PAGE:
It is in the belligerent's strictly strategic self-interest to perform material military necessities and to forbear material military non-necessities. To the extent this is so, it may be said that normative military necessity robustly permits the former's performance and the latter's forbearance. Conversely, it is contrary to one's strictly strategic self-interest to forbear material military necessities or to perform material military non-necessities. Here, normative military necessity may be said to permit the former's performance and the latter's forbearance only moderately. These are nevertheless all instances of permissions. As far as normative military necessity is concerned, acting consistently or inconsistently with material military necessity is a matter of indifference.

    In IHL norm-creation, normative military necessity functions exclusively as a consideration in favor of rendering both performing and forbearing any given belligerent conduct-kind a matter of Hohfeldian liberty. (168) That is so, intuitively, because neither seeking victory nor inviting defeat is per se of concern to IHL. (169) The law does not make it its business to ensure that each party to the conflict maximize its prospect of success or minimize its prospect of failure. Afortiori, the law does not do so by obligating the pursuit of material military necessities and avoidance of material military non-necessities. (170) Normative military necessity therefore furnishes no cause for the law to prohibit or protect the belligerent from failing to perform the former or to forbear the latter.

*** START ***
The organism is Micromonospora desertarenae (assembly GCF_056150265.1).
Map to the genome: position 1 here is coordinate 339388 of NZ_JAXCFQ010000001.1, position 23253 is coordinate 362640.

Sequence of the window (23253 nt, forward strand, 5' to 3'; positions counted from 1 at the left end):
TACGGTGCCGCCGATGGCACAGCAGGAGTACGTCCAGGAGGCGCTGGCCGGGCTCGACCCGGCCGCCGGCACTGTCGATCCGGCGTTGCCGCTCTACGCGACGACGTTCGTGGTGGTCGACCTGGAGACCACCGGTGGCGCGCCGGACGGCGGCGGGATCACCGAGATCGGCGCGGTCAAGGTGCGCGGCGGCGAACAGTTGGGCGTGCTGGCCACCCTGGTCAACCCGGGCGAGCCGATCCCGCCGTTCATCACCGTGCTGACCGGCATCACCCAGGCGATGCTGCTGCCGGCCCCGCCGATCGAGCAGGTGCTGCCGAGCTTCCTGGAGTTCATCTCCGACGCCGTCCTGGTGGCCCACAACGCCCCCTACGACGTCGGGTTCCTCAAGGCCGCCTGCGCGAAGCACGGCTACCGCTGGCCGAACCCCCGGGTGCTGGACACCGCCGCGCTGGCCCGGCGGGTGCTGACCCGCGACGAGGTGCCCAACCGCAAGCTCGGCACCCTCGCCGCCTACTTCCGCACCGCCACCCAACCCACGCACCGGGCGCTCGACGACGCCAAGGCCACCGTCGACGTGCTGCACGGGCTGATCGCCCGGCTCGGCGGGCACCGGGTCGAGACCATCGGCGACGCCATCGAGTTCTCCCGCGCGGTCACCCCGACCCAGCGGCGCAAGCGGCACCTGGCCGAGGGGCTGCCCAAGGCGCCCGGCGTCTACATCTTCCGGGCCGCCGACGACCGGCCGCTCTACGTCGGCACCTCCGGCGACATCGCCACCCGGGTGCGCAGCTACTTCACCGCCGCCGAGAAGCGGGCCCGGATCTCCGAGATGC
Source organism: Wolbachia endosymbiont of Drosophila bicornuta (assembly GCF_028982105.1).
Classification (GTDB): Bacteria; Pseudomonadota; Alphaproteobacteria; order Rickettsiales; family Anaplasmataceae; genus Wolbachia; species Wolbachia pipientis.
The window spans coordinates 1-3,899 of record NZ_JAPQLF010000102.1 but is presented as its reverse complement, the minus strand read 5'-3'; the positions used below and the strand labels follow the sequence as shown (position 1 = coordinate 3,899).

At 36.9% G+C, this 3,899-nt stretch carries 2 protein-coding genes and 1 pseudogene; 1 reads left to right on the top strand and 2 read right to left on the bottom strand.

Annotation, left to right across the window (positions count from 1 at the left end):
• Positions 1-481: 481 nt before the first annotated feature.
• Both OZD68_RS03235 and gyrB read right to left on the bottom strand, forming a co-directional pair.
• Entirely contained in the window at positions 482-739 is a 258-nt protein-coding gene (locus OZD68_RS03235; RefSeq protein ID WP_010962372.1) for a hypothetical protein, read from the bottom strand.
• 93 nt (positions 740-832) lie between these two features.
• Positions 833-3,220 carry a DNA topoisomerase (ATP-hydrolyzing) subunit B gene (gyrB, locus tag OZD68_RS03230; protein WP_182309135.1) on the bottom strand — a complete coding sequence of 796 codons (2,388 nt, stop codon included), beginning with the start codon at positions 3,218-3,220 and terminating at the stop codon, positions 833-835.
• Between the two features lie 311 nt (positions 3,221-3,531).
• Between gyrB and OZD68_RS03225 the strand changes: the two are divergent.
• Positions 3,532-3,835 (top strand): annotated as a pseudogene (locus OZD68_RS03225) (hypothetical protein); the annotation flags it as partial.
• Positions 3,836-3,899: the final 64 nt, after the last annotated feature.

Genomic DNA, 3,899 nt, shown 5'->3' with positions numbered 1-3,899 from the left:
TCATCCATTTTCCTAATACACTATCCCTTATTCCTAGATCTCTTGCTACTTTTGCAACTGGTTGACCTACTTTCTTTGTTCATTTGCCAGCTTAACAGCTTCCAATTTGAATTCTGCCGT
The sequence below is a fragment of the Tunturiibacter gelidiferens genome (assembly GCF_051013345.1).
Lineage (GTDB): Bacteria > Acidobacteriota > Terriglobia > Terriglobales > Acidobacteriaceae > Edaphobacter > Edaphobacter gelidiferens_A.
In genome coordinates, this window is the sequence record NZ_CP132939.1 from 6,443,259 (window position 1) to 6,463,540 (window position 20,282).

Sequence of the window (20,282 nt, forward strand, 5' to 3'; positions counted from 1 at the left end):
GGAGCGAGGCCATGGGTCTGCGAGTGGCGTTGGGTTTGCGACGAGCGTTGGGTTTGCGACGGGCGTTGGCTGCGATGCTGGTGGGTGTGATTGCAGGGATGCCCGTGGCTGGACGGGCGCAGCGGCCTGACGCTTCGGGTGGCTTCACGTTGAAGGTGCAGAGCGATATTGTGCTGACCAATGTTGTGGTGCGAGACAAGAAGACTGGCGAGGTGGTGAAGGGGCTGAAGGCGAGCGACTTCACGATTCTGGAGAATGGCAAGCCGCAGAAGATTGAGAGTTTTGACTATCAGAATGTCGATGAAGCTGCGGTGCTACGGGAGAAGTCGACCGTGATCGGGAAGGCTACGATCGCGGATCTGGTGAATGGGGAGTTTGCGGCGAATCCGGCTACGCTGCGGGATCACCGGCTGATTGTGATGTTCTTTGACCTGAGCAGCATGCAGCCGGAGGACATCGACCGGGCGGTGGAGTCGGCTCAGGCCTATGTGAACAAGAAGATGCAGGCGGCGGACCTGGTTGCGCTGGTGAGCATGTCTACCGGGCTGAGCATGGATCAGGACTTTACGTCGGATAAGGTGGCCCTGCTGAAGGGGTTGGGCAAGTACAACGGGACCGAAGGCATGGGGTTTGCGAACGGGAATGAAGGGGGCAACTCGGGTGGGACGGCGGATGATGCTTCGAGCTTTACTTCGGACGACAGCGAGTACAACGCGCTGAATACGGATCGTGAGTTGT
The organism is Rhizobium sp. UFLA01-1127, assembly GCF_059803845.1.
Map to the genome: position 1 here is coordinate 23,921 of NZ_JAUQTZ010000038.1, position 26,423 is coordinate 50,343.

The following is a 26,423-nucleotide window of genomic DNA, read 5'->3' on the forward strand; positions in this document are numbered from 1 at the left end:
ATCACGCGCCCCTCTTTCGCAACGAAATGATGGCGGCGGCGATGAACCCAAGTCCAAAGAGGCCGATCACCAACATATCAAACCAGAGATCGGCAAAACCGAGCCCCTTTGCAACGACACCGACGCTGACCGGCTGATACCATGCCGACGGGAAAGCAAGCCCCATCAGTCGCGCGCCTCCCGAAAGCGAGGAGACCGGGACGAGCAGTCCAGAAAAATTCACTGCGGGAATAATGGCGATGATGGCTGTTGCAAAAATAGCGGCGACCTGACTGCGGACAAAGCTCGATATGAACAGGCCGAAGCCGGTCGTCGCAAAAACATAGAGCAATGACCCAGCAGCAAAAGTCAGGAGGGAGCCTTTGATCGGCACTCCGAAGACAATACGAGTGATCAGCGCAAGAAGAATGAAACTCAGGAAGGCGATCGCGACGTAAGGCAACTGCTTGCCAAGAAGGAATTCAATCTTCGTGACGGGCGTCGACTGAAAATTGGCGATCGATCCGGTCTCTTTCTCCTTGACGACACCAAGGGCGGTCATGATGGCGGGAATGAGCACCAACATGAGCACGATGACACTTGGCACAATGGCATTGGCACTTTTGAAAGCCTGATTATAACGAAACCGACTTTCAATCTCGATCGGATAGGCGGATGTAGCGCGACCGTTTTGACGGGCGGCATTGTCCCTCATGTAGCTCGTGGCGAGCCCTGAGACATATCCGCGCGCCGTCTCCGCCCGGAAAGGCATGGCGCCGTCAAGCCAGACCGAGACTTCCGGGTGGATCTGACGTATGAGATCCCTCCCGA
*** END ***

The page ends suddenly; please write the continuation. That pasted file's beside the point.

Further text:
Dinstein observes, pertinently, that "[t]he dynamics of the law are such that whatever is required by military necessity, and is not excluded on the ground of humanitarianism, is permissible." (171) This statement does not present the complete picture, however. It needs to be supplemented with this: or, for that matter, whatever is not required by military necessity, and is not excluded on the ground of humanitarianism, is also permissible. Thus, if IHL were an autonomous system of rules wherein only normative military necessity operated as a relevant consideration, this law would contain nothing but permissions. (172)

    i. Normative Military Necessity Robustly Permits the Forbearance and Moderately Permits the Performance of Material Military Non-Necessities

    To argue that it is strategically undesirable to perform futile, purposeless, wasteful, excessive and impertinent conduct-kinds (173) is to deem their forbearance consistent with material military necessity and their performance lacking therein. It in no way follows, however, that the framers of IHL rules should proceed to prohibit them--i.e., make their forbearance obligatory--for that reason. (174) Reducing material military non-necessities, then, is a liberty robustly permitted by normative military necessity as far as IHL norm-creation is concerned. The robustness of this liberty emanates from the fact that it is consistent with material, strictly vocational competence. (175) Conversely, failing to reduce such non-necessities is a liberty moderately permitted by normative military necessity. This liberty is moderate because it is indicative of material, strictly vocational incompetence. (176) After all, an inept, blundering and disorganized belligerent flirting with the dispiriting prospect of defeat has only itself to blame.